Hi, please help me if you can and I will pay you for it. BLAW 3330 Assignment Three

Hi, please help me if you can and I will pay you for it.

BLAW 3330

Assignment Three

I. James Jones and Sandra Smith have decided to open a sporting goods store as co-owners. On September 1, they met to discuss how to begin the business.

James told Sandra that a friend of his, Peter Property, had offered to lease a great store location for $1,000/month, but Peter needed an answer by the next day because he had another potential lessee. Sandra told James, “That sounds great. You go ahead and take care of it.”

Sandra then told James, “My friend Laura Lawyer, who’s an attorney, says we probably should incorporate the business.” James and Sandra immediately called Laura and Laura told them she would be happy to do the work for free. Laura said, “I’ll have the articles of incorporation to you in two days and I’ll file them as soon as you approve them. Once I do that, you’ll have a corporation.” They told her to go ahead and to call the corporation Sports, Inc.

The next day (September 2), James met Peter and signed a contract to lease the store space for $1,000/month. He signed the contract: “Sports, Inc., by James Jones.” Before signing, James told Peter the corporation was not yet formed. Peter said, “That’s O.K. Don’t worry about it.”

On September 4, James and Sandra received the articles of incorporation from Laura. They told Laura to file the articles and she did so that same day, in a state that has adopted the latest version of the Revised Model Business Corporation Act.

The articles named James and Sandra as the initial directors of the corporation. On September 5, James and Sandra held an initial directors’ meeting. They authorized the sale of stock to themselves for $5,000 each and adopted a resolution approving and accepting corporate liability on the lease contract.

Discuss whether James and/or Sandra are personally liable on the lease contract with Peter. (Do
not discuss veil-piercing.) (20 points)


II. Bob and James have been friends since high school. They decide to start a business (B&J Property Management) to acquire residential structures, fix them up, and then sell or rent them.

They used some of their retirement money to capitalize the business. Bob put up $100,000 and James put up $80,000 for a total of $180,000. However, both men agreed that each one would have equal authority to manage and operate the business. They acquired six properties for $30,000 each.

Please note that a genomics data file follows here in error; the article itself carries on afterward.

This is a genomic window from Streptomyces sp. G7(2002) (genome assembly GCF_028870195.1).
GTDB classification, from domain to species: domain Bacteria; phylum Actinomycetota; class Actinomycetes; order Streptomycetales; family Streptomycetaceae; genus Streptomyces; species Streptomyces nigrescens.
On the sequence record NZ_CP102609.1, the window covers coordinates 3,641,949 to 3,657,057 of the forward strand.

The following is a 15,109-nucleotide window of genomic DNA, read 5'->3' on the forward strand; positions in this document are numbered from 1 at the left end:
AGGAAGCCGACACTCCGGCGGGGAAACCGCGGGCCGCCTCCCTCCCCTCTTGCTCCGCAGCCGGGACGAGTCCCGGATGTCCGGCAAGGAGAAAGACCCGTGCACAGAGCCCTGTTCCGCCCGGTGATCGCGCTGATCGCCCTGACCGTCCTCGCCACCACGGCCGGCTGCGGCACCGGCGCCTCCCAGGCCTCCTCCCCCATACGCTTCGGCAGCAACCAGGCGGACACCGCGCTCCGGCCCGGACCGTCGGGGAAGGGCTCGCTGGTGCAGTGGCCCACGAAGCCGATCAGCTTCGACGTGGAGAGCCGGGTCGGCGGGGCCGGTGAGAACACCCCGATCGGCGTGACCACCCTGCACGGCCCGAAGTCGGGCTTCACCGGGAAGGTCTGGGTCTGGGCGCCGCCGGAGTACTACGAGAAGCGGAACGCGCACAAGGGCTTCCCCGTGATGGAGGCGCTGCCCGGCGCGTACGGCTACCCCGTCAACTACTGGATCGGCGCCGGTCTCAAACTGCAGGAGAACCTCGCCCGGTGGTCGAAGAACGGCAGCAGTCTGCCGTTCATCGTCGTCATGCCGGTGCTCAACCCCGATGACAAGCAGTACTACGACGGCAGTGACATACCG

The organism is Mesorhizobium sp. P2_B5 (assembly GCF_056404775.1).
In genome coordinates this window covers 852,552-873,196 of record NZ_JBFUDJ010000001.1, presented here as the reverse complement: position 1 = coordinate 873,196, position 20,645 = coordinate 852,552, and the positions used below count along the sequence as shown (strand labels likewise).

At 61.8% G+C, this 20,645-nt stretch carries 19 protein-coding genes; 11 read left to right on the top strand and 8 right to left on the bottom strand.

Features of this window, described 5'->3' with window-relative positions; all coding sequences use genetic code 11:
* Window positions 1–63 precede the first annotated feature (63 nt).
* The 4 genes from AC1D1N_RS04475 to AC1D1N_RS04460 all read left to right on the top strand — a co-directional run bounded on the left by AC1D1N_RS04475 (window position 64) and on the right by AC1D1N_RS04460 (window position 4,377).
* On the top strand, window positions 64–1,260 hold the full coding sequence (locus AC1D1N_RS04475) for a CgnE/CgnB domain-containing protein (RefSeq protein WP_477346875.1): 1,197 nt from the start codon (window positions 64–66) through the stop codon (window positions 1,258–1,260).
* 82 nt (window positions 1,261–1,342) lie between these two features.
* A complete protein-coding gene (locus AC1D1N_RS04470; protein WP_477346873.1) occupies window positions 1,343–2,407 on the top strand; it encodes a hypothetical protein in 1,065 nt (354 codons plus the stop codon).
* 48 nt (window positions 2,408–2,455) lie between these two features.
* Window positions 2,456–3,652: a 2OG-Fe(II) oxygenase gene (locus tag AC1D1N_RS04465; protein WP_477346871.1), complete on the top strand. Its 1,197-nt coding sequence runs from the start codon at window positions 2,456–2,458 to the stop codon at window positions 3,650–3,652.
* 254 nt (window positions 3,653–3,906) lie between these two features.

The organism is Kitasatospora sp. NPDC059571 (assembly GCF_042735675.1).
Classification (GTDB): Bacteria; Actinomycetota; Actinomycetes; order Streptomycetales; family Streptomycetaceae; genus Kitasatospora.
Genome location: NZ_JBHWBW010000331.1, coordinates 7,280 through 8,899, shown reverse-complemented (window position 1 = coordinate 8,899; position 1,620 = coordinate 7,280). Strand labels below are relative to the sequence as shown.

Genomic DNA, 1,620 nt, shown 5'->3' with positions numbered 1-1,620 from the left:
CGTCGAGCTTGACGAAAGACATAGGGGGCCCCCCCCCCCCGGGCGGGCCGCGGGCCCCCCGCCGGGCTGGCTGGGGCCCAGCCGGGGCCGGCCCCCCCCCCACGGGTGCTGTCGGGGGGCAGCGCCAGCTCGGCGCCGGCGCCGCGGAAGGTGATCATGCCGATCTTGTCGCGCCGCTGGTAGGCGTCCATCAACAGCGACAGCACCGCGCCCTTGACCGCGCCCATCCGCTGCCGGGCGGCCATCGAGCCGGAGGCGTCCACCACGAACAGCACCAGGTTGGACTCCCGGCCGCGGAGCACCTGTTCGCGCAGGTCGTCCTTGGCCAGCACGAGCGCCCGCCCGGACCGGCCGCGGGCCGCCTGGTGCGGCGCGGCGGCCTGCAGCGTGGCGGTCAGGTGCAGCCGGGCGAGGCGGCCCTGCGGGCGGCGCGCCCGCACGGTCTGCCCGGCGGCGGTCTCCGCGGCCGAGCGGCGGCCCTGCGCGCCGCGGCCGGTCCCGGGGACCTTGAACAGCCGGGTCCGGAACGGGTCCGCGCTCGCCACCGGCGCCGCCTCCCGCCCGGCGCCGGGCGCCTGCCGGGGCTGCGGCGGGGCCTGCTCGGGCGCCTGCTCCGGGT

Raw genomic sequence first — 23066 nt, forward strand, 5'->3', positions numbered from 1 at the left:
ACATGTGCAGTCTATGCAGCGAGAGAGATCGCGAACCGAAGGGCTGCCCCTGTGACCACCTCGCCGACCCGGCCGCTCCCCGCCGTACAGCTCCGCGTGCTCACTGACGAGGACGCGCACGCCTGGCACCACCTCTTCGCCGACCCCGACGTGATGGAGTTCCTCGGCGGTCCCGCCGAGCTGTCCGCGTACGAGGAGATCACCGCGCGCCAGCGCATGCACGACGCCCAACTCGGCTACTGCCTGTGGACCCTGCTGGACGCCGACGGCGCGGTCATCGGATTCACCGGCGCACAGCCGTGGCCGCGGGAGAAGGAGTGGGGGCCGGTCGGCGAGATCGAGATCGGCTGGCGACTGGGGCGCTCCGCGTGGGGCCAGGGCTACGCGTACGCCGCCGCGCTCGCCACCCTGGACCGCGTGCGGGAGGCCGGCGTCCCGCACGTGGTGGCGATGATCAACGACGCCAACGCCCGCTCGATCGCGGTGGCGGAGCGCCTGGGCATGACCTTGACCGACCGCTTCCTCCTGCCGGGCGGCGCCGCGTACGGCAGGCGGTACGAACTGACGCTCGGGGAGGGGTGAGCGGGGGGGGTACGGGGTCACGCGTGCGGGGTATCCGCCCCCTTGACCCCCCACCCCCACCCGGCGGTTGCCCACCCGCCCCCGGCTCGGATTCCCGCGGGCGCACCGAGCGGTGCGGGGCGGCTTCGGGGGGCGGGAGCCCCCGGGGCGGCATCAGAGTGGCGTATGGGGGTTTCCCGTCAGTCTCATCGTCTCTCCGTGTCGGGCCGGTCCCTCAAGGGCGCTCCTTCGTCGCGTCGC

Without any formal or informal written agreement, they purchased the properties in the name of B&J Property Management and operated as a business for nine months. They leased an office, bought office furniture, opened a bank account, and obtained printed stationery.

James’ sister Lisa moved into one of the homes. Lisa had not paid her rent for the last six months. Bob initiated eviction proceedings by sending Lisa notice to vacate the premises within ten days, as required by the lease. James challenged Bob’s authority to file the eviction without his agreement. No court proceedings have yet occurred in the eviction.

Although the relationship between Bob and James is strained, Bob and James decide that they should seek legal advice on how they should structure their business as well as other outstanding legal issues. They have concluded that they should either incorporate as a corporation or form a limited liability company.

1. Explain the common characteristics and differences between corporations and limited liability companies.

2. Explain the advantages of corporations and the advantages of limited liability companies.

3. What would you recommend to Bob and James to resolve their disagreement over whether to evict Lisa? (20 points)


III. Abby and Paula entered into a valid contract under which Abby agreed to buy and Paula agreed to sell for $1.5 million, a printing press for Abby’s business. Abby made a $500,000 payment to Paula at the time of the sale and agreed to make the final payment of $1 million in six months.

Just prior to the date the final payment was due, Abby sold her business, including the press, to Bert. As part of the sale, Bert agreed with Abby to pay Paula the $1 million due her. Abby represented in the purchase agreement between Abby and Bert that all of the business equipment was in working order, although she knew that the press never functioned as it was intended to. In fact, Abby had previously requested of Paula that she repair or replace the press, but Paula had refused to do so.

After Bert bought the business, he discovered the problem with the press. He told Paula that he would not pay her the $1 million due until she repaired or replaced the press. Paula immediately filed a breach of contract lawsuit against Bert for the outstanding $1 million balance. Bert denies any obligation to pay Paula the $1 million on the basis that he had never entered into any contract with Paula.